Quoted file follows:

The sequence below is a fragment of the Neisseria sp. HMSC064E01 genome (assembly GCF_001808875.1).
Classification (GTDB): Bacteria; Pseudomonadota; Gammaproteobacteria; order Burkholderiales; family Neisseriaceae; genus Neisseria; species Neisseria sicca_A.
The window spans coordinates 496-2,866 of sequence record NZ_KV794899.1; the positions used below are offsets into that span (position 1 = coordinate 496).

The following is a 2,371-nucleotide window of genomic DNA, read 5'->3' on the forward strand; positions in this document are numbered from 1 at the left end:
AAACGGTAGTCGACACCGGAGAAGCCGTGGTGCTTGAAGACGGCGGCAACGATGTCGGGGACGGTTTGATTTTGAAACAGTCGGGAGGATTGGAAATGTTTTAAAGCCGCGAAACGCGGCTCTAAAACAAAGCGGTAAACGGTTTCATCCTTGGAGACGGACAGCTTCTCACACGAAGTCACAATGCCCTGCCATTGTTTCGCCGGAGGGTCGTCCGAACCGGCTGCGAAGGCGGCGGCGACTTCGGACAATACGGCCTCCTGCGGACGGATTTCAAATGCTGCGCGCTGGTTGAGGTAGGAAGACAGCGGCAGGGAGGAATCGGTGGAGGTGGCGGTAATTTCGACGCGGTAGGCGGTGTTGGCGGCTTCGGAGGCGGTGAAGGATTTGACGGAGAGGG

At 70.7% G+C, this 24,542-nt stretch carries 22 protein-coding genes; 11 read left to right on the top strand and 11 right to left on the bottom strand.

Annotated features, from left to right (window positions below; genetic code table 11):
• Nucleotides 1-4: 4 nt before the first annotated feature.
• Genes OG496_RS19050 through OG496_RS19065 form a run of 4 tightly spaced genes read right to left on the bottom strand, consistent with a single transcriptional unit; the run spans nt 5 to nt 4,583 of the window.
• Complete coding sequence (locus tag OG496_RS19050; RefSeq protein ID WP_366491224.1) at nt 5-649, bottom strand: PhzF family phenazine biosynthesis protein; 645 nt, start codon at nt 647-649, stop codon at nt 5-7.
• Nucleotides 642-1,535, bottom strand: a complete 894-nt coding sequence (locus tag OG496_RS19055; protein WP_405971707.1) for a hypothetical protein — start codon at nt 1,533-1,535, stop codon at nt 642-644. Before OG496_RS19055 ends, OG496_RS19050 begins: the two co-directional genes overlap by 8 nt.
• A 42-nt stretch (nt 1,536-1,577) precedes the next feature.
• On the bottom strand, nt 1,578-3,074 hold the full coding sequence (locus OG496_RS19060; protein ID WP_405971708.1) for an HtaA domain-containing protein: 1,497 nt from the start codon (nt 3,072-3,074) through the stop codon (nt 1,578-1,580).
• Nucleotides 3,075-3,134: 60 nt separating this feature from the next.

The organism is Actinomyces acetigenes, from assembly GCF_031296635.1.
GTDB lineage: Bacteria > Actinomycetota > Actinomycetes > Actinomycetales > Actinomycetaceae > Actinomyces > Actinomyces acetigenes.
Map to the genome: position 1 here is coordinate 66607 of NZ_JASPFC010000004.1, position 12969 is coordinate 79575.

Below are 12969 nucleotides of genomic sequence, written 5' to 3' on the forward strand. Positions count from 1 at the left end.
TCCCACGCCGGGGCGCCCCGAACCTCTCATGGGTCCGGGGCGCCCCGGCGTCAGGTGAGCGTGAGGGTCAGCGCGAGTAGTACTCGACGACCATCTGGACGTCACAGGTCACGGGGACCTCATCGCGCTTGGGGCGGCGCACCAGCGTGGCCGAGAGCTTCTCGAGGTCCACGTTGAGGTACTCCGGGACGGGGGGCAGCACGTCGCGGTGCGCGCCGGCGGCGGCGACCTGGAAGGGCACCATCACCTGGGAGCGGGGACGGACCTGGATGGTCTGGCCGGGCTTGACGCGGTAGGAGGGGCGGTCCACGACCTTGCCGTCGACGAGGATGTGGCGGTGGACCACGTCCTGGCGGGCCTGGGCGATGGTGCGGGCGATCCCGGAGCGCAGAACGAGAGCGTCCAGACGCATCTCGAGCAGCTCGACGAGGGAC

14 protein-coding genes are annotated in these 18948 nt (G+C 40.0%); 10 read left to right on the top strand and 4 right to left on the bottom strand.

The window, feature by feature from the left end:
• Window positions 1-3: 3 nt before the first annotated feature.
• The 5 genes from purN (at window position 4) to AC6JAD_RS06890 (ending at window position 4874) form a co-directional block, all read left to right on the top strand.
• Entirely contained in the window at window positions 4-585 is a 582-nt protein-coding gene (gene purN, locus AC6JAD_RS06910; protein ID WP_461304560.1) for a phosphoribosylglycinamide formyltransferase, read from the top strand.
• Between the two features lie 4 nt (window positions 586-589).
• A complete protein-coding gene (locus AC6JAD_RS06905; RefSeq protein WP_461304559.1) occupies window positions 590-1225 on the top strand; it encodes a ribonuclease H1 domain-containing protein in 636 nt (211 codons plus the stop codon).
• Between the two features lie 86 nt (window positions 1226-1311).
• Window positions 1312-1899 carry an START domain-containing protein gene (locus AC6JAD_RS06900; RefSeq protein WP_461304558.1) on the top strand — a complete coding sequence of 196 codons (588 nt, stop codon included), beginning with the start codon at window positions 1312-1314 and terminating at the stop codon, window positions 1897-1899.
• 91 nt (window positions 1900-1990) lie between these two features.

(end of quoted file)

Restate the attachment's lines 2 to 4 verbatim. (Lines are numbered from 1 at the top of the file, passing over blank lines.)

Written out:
Classification (GTDB): Bacteria; Pseudomonadota; Gammaproteobacteria; order Burkholderiales; family Neisseriaceae; genus Neisseria; species Neisseria sicca_A.
The window spans coordinates 496-2,866 of sequence record NZ_KV794899.1; the positions used below are offsets into that span (position 1 = coordinate 496).

The following is a 2,371-nucleotide window of genomic DNA, read 5'->3' on the forward strand; positions in this document are numbered from 1 at the left end: